Anyone who has been on Twitter in recent weeks is probably intimately familiar with the grids of Wordle solutions clogging up everyone’s timelines. But those tweets give more information than it would seem. Collecting and analyzing data from millions of these Wordle result tweets can give us some interesting insights into aggregate play patterns and the relative difficulty of daily Wordle puzzles.
The Wordle Stats Twitter account has done a lot of the heavy lifting here. Since January 7, the bot account has used the Twitter API to sort through the public timeline for every tweet formatted as a Wordle result, tracking the total number of players and how many guesses each player needed to complete the puzzle. That account shared its underlying data with Ars to power a deeper analysis of daily play patterns.
#Wordle 242 2022-02-16
289,721 results found on Twitter.
10,740 hard mode players.
2: 🟩 4%
3: 🟩🟩🟩🟩🟩 20%
4: 🟩🟩🟩🟩🟩🟩🟩 31%
5: 🟩🟩🟩🟩🟩🟩 26%
6: 🟩🟩🟩 15%
X: 🟩 3%#Wordle242
— Wordle Stats (@WordleStats) February 17, 2022
This isn’t a perfectly random sample of Wordle players, of course—it’s limited to the group of players who use Twitter and choose to share their results publicly. The vast majority of what The New York Times said were millions of daily players at the end of January are not reflected here.
These results might be skewed if players are more likely to share interesting results than boring ones or if certain demographics of players are less likely to share in the first place. Players can also edit their tweeted results relatively easily, or they could cheat by simply playing the daily puzzle more than once.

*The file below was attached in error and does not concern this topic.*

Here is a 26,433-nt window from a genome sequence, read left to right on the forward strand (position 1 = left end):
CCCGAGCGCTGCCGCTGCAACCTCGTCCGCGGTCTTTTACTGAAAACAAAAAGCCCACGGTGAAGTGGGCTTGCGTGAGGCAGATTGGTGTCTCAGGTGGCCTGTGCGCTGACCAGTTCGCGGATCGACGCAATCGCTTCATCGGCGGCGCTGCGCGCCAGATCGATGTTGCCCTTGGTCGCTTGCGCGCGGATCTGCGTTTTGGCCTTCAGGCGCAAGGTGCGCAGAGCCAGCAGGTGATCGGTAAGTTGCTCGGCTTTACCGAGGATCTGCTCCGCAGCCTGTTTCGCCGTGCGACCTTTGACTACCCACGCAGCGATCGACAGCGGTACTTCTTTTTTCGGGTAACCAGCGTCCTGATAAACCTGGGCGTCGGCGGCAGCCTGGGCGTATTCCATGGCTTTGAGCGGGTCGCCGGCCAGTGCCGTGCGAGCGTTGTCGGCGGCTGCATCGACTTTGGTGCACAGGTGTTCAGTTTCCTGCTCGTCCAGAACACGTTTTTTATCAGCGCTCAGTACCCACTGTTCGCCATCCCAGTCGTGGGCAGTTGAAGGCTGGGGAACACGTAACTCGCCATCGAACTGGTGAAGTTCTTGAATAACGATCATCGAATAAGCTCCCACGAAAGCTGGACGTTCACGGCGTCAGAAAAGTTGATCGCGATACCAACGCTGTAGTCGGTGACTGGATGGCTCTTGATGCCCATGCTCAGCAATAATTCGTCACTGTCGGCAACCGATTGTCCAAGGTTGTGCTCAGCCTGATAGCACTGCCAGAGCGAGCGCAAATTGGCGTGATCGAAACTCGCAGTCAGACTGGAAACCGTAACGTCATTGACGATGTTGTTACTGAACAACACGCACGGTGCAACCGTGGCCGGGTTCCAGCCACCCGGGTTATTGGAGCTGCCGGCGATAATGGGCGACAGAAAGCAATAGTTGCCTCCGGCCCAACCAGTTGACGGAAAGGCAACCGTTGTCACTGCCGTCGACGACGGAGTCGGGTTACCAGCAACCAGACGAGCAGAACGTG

All that said, the hundreds of thousands of daily Wordle results shared on Twitter are the best window we have into how the game is played in aggregate. When compared day to day, the results ought to give a decent picture of the relative popularity of the game and the difficulty of puzzles over time.
(For even more analysis going back to December’s games, check out this Medium post by a University College Dublin professor.)
Looking purely at the total shares, it seems like Wordle‘s dominance of the Twitter timeline may already be abating. Shares started at less than 100,000 a day in early January, and total shares on Twitter peaked at 360,155 with puzzle 230 on February 7, shortly after The New York Times purchased the game. Since then, sharing has slowly declined, dipping below 240,000 shares for puzzle 243 on February 17.
That doesn’t necessarily mean Wordle is getting less popular overall—new players might be less likely to be on Twitter, or long-time players may be tiring of sharing their results. But the slow decline in tweets has been interesting to see.
Warning: The remainder of this story has spoilers for Wordle puzzles through February 17. If you’re still working through the archives, finish them up before clicking through to the next page.